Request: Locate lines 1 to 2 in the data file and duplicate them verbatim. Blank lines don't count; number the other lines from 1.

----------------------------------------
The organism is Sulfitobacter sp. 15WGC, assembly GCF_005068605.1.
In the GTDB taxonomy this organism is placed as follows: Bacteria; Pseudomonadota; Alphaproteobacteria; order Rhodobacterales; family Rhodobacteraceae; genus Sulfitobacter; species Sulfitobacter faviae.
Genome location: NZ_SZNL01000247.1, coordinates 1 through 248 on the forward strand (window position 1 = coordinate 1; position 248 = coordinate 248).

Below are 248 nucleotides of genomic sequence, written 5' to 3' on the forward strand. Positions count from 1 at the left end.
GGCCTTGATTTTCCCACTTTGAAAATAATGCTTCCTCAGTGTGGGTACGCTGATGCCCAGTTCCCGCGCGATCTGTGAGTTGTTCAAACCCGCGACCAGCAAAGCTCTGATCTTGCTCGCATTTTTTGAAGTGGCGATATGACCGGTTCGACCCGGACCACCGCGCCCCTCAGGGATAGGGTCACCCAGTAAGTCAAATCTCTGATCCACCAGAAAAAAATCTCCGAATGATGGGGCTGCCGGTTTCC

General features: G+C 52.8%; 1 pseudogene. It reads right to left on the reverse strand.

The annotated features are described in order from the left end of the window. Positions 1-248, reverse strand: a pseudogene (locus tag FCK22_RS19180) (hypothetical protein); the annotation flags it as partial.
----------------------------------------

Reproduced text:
The organism is Sulfitobacter sp. 15WGC, assembly GCF_005068605.1.
In the GTDB taxonomy this organism is placed as follows: Bacteria; Pseudomonadota; Alphaproteobacteria; order Rhodobacterales; family Rhodobacteraceae; genus Sulfitobacter; species Sulfitobacter faviae.